Regina was an active member of the Morgantown community. She had a compassionate heart and looked for ways to help others through the law and humanitarian projects. She was an ACLU member, served on the Board of North Central Legal Aid of West Virginia, was a member of the Morgantown Building Commission, and served as President of the Tree of Life Jewish Congregation. She was one of the initial members of the Council for Women’s Concerns at West Virginia University, which set the stage for the establishment of Women’s and Gender Studies at the University. She helped establish both Morgantown Heath Right (now called Milan Puskar Health Right, a free clinic) and Caritas House (a home for people living with HIV/AIDS) in Morgantown.

Regina died in 2004, at the age of 58. In 2005, the State Bar and Legal Aid of West Virginia established the Regina Charon Zealous Advocate Award, and in 2007 she received a posthumous award from the Women’s Law Caucus. Her husband Nyles Charon, her brother Stanley Raucher, and her daughter Mollie Charon, are jointly establishing this Regina Charon fellowship in her memory.

About the West Virginia Fund for Law in the Public Interest:

The West Virginia Fund for Law in Public Interest is a non-profit organization that works to fund fellowships for WVU College of Law students to spend the summer working in public interest organizations throughout West Virginia. Founded in 1987, the fund seeks to help students gain a deeper understanding of the grave importance of public interest work. These students provide legal
services to help West Virginians, including the elderly, the poor, children, and victims of domestic violence. The Public Interest Advocates is a student organization at the WVU College of Law that works closely with the WV Fund for the Public Interest to help facilitate the candidate selection process. The Fund awards PIA fellowships annually through a competitive selection process. Since its inception, over 350 students have received fellowships at public interest organizations, including Legal Aid of West Virginia, Senior Legal Aid of West Virginia, Mountain State Justice, the Public Defender’s Office, West Virginia Advocates, and ChildLaw Services, Inc.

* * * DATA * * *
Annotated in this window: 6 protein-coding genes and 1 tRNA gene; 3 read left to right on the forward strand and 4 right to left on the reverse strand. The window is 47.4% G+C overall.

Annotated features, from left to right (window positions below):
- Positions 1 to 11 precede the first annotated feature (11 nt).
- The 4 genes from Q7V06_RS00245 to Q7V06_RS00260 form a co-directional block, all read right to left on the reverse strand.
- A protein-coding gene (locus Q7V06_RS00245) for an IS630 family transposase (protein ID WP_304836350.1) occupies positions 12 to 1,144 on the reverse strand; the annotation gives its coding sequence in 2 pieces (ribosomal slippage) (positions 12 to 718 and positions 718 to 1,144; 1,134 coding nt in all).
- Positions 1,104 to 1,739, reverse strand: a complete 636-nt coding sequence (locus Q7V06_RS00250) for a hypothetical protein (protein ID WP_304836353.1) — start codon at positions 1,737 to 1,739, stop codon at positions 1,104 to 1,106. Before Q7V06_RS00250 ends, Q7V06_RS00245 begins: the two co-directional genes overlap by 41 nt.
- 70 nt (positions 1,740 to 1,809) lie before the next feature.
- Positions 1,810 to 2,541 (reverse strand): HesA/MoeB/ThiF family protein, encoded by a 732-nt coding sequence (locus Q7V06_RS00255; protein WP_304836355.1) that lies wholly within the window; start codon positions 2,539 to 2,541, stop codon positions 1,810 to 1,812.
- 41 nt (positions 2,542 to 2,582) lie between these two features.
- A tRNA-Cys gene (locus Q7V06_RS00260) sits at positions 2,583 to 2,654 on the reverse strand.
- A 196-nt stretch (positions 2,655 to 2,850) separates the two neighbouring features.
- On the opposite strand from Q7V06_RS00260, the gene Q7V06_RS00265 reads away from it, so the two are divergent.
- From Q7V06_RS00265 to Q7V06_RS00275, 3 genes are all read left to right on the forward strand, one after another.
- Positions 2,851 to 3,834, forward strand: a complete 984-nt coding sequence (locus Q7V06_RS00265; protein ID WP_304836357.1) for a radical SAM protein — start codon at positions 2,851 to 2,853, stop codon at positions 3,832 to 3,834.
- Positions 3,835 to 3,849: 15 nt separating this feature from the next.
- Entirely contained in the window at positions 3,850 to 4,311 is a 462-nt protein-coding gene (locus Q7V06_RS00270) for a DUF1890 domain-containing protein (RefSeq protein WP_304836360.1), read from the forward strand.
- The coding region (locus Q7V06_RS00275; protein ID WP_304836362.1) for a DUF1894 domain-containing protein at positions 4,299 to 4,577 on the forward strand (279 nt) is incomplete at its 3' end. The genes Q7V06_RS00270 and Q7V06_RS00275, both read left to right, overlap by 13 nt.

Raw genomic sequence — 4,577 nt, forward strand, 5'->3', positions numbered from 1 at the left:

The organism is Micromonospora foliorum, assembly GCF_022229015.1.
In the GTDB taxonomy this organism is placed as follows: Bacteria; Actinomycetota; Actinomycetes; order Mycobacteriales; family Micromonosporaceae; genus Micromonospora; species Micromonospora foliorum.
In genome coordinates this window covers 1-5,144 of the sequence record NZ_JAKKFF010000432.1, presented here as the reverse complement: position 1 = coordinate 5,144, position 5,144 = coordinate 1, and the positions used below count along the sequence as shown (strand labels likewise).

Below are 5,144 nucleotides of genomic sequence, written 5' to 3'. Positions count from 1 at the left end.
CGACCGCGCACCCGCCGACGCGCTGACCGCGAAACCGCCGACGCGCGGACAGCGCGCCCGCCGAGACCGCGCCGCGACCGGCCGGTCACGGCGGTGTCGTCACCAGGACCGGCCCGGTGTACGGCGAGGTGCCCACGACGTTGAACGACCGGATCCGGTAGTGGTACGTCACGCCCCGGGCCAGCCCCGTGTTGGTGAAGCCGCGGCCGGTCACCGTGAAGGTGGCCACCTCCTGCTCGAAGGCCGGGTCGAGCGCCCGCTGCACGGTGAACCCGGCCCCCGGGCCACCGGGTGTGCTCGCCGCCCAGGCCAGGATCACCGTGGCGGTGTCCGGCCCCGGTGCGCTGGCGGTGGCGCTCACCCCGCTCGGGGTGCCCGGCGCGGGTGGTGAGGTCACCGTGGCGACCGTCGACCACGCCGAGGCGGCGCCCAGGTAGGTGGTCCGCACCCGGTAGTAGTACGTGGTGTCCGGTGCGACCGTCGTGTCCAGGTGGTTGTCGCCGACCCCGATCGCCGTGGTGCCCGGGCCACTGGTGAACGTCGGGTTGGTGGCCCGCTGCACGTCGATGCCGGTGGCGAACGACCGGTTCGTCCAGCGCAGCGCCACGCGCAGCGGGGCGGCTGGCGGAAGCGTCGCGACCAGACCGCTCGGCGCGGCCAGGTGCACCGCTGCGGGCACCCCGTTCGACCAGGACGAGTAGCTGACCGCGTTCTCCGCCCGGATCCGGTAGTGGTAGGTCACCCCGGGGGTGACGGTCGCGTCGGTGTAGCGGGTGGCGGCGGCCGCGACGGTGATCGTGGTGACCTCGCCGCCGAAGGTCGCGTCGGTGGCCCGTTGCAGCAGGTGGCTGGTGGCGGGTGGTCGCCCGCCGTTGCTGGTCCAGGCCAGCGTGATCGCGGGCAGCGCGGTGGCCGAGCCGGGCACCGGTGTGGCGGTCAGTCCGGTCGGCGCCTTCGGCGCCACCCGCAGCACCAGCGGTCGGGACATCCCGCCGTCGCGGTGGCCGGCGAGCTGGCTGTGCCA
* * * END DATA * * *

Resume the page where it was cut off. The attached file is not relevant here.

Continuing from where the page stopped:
To donate to the Regina Charon Fellowship Fund, visit the Fund website at www.wvpublicinterest.org or contact Jennifer Powell, Executive Director, at 304-293-8555 or jennifer.powell@mail.wvu.edu. Checks can be sent to the WV Fund for Law in the Public Interest, c/o P.O. Box 6130, Morgantown, WV, 26506.

About Legal Aid of West Virginia:

Legal Aid of West Virginia (LAWV) is a statewide, non-profit law firm that provides free civil legal assistance and advocacy to low-income and vulnerable West Virginians. With 12 offices throughout West Virginia, our staff of over 100 dedicated paralegals, advocates, and attorneys work on behalf of vulnerable and low-income people who are facing threats in areas of basic need like safety, housing, health and financial security.

To learn more, visit their website at www.lawv.net or contact Erica Pulling, their Director of Communications and Development, at 304-343-3013, ext. 2154.